future_island was three expert meetings and seminars organized by BAC with the aim to further support its ongoing exchange of methods of contemporary cultural production within and beyond Gotland. Each seminar addressed various notions such as: publicness; multidisciplinary working; context- and site-specificity; approaches to artistic and moving image research and experimentation in time-based forms. Exploration into these topics supported the development and launch of a new pilot, Towards Slite International (TSI).
Towards Slite International
TSI would investigate further how site-specific situations: post-industrial developments, landscaping combined with permanently or temporarily sited interventions, sculptural/architectural elements, participatory projects can encourage conversations around urgent environmental, political and social dilemmas including regeneration, migration and cultural integration. Embedded in Slite, its close vicinity and Northern Gotland TSI aims at interacting directly with both the various localities –their histories, topographies and considers inhabiting, if even temporarily, places and sites that are not primarily known for their art scenes and are outside the usual art hubs.
In cooperation with individuals, locally based industry, entrepreneurs, and regionally-based (self-)organizations the project´s main objective is to create the necessary basis for working with artists on long-term context-sensitive projects that support community development and successful youth and audience engagement in local contexts.
The primary material for TSI – as much as it was for the first phase of future_island – consists of the island itself both as a heritage site, network of human and non-human resources, and as a site of research and production, as well as a potential testfield.
TSI started with a week-long residency, site-visits and public evening seminar in December 2015 in order to develop the framework for a long-term engagement and production of both temporary and more permanent work on Gotland. Participants included art historian Cecilia Gelin, and artists Ingela Johansson and Åsa Sonjasdotter who together with Anna Norberg and Livia Paldi (BAC) discussed models and practices of collaboration, dialogue and hosting.
The residency drew attention on small museums and memorials and the role and strategies of mostly voluntarily run local organizations who safeguard particular cultural heritage.
Cecilia Gelin is a Swedish art historian and Gestalt psychotherapist, based in Brussels.
She has been involved in extensive change processes of art and culture institutions and is interested in artistic processes and people's opportunities to grow within and outside the institution. She examines ways of how art and culture can be the driving force in society, inspired by dialogue, meeting places, cooperation, co-production and dissens.
Cecilia Gelin has previously worked as Dean at Kunst- og designhøgskolen in Bergen, KHiB; Director at the NIFCA, Nordic Institute for Contemporary Art, Helsinki; Chief Editor Paletten, Gothenburg; Lecturer in Art History and Cultural Theory at Valand Academy, University of Gothenburg.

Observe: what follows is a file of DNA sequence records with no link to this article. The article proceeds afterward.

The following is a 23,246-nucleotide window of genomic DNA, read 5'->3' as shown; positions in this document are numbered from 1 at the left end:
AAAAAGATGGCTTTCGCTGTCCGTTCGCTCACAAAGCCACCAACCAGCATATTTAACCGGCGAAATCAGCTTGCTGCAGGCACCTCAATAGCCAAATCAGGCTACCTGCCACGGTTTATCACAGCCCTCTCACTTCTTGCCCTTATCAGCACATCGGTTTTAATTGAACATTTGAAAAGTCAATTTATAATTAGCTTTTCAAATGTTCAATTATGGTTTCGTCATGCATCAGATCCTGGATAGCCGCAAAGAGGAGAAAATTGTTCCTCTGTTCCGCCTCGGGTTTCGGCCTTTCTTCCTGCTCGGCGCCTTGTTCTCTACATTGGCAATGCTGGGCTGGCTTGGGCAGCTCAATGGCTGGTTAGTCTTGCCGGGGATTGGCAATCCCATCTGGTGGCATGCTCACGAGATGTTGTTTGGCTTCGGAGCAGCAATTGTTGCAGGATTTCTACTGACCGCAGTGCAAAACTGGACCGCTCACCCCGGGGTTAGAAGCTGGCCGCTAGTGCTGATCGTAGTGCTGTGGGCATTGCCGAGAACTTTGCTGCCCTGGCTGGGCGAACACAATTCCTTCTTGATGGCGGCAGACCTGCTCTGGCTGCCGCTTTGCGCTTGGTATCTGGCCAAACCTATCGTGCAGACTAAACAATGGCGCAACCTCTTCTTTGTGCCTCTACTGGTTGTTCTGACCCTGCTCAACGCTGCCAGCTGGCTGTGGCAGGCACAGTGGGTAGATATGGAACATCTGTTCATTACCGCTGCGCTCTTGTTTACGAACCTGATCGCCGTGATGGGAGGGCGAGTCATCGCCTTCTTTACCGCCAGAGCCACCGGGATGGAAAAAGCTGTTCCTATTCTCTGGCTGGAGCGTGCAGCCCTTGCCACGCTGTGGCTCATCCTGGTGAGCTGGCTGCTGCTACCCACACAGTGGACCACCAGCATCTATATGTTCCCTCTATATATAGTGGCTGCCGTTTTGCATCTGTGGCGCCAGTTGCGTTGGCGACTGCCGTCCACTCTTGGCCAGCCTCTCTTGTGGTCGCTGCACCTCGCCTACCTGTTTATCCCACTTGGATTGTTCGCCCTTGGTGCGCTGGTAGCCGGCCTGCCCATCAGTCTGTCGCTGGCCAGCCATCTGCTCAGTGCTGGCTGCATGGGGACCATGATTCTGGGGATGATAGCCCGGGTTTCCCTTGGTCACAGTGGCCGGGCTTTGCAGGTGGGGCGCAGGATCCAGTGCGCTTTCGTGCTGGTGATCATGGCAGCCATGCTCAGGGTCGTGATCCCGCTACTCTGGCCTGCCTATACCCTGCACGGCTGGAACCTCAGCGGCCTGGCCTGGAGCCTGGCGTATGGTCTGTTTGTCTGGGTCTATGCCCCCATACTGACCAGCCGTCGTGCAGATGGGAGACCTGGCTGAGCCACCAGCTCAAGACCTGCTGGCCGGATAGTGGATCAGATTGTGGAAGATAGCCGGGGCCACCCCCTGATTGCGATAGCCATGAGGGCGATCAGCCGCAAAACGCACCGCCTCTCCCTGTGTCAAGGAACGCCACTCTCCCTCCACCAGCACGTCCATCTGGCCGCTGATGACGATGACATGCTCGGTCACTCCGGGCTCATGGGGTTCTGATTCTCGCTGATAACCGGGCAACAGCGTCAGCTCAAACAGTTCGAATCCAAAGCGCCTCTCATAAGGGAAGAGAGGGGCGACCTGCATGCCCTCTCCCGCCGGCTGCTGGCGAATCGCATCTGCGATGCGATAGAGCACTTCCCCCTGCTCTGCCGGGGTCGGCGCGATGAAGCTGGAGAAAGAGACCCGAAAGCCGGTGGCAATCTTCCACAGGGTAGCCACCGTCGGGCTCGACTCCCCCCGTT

Ingela Johansson is a Stockholm based artist whose artistic practice often responds to site-specific issues, using an interdisciplinary approach and combines various aesthetic strategies to create an engaging body of work. She questions the artist’s role as a catalyst and facilitator. Her aim is to expose and challenge the political, ethical, or social systems and the history writing about them, all of which control our everyday lives. Several of her works address the institution and the museum as a place for the public, as public space, and as an organization. Her work often starts with archive research and continues into presentations in a variety of media including video, photo, text and installation. As part of her practice, she has regularly collaborated with other artists and experts.
Her book The art of the strike, voices on cultural and political work during and after the mining strike 1969-70 (eds. Martin Högström, Kim Einarsson) was published by Glänta in 2013. Her most recent exhibitions and projects include Moving mass, Kalmar Konstmuseum, 2015-16. She is the Reserch-in-Residence at BAC in 2015-16.
Åsa Sonjasdotter is an artist born in Helsingborg, Sweden, living in Berlin, Germany. Sonjasdotter gathers stories from co-specie entanglements of people and plants. For quite some time she has been immersed by stories of potatoes, a plant that fed the industrial and agricultural revolution, making possible vast cultural and demographic changes. In her artistic practice, Sonjasdotter brings about processes of matter, memory, loss and prospect, through the cultivation of plants, imagery and stories. She is a founding member of The Neighbourhood Academy, a bottom up learning site and a branch of Prinzessinnengarten, an urban garden in Berlin, Germany. She has been professor at Tromsø Academy of Contemporary Art in Tromsø, Norway, an institution she took part of establishing in 2007. From 1996 to 2006 Sonjasdotter was a founding member of the Danish feminist art- and action group Kvinder på Værtshus (Women Down the Pub). Sonjasdotter has studied at The Royal Danish Academy of Fine Arts in Copenhagen and at Trondheim Academy of Fine Art in Norway. She holds an MFA from the Department of Theory and Communication at The Royal Danish Academy of Fine Arts. From 2014 she is a research student at the Art Department, University of London, UK. Her most recent projects inlcude DUMP! Multispecies Making and Unmaking, Kunsthal Århus, Århus, Denmark; D’après nature, Musée de la Chasse et de la Nature and Institute Suédois, Paris, France, 2015; Tote Wespen fliegen länger: bewegte Natur-Kulturen, Natural History Museum, Berlin, Germany, 2015.